Seattle's police department, which often has said it struggles to keep up with voluminous public-records requests, did indeed seem to be complaining when it issued a statement recently noting that Egan had made 316 records requests since 2008. But the SPD, straining to improve its image in the wake of the DOJ report, has not directly criticized Egan, whom spokesperson Whitcomb calls "polite" and "civic-minded." Whitcomb says the statement was merely making the point that Egan "knows the process," including the delays involved.
Desiring to show that he wasn't going to roll over, Egan refined his strategy. This past spring, ruling on the KOMO suit, King County Superior Court Judge Jim Rogers upheld the SPD's interpretation of the law regarding videos. The department could refuse to release them for three years, even though, pursuant to SPD policy, it could also destroy them immediately after that. So Egan began searching continually through Rachner's database with an eye toward the dates. Exactly one day after any given three-year period was up, Egan would request the video from SPD.
"That's how I found Fuller," Egan says. He's referring to Donald Fuller, an African-American truck driver who felt he was being discriminated against when he was stopped by police in 2009 for jaywalking, then Tased and arrested for obstruction of justice. Fuller complained to the OPA, resulting in that office's request for a copy of the relevant dash-cam video, which left a bread-crumb trail for Egan to trace. He requested the video, which showed disappointingly little. So he asked for the whole OPA file.
When Egan got the file, he saw material he could run with. Despite police assurances that the OPA process would not bring retaliation, the file revealed that Fuller had been charged only after filing the complaint, due to the prodding of an OPA investigator.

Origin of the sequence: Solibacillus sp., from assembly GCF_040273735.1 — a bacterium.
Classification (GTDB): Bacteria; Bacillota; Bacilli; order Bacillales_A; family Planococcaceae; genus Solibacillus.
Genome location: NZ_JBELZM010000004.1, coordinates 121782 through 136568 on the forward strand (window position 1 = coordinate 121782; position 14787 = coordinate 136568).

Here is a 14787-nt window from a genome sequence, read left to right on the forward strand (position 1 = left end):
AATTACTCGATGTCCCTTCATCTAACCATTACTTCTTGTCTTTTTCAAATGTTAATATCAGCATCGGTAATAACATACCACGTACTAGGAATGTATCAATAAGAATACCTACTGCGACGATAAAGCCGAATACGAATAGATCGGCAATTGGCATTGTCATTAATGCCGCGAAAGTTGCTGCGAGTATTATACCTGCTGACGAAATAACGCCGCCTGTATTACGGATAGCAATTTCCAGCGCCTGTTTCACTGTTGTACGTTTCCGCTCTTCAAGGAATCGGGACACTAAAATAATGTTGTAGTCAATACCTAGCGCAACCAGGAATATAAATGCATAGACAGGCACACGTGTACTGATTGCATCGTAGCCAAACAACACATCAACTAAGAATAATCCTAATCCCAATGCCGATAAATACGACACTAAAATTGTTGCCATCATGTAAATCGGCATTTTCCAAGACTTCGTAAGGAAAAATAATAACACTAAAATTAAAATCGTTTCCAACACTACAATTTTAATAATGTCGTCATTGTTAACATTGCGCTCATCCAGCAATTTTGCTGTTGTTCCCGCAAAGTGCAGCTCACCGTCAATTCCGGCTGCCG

"I was elated," Fuller says, recalling a call he got from his then–public defender telling him that another lawyer, Egan, was interested in talking to him. Fuller says he didn't know about the OPA investigator's intervention before Egan filled him in. "I'm happy with his enthusiasm," Fuller says of Egan, although he muses that his new attorney is on a "learning curve."
Given Egan's DUI specialty, such a curve would be understandable. Nevertheless, Egan's efforts resulted in a judge vacating Fuller's conviction just before Thanksgiving. That same week, Egan filed a $1.5 million claim for damages against the city on Fuller's behalf.
Egan is extremely touchy about the suggestion that his motives are monetary. Without being asked, for instance, he writes up a "personal statement" that declares his motivations "largely altruistic." In conversation, he offers that civil-rights lawsuits usually don't pay much, and if they do, the payout "is a long time coming." He is similarly defensive about the notion that he might be in it for the attention.
Rachner backs Egan up, pointing out how much time the lawyer has spent on cases that offer no obvious financial rewards. "He's got a huge amount of skin in the game," Rachner says.
Attorney Cleve Stockmeyer, who represented Rachner in his public-records suit against the city, calls Egan a "hero" for what he's done to bring questionable police conduct to light. Stockmeyer, who ran for a different seat on the monorail board the same year Egan launched his own campaign, has recently teamed with Egan on several cases. In one, involving a man who called 911 because he was frightened by a strange-acting police officer, the duo won a $50,000 settlement from the city, including attorney fees.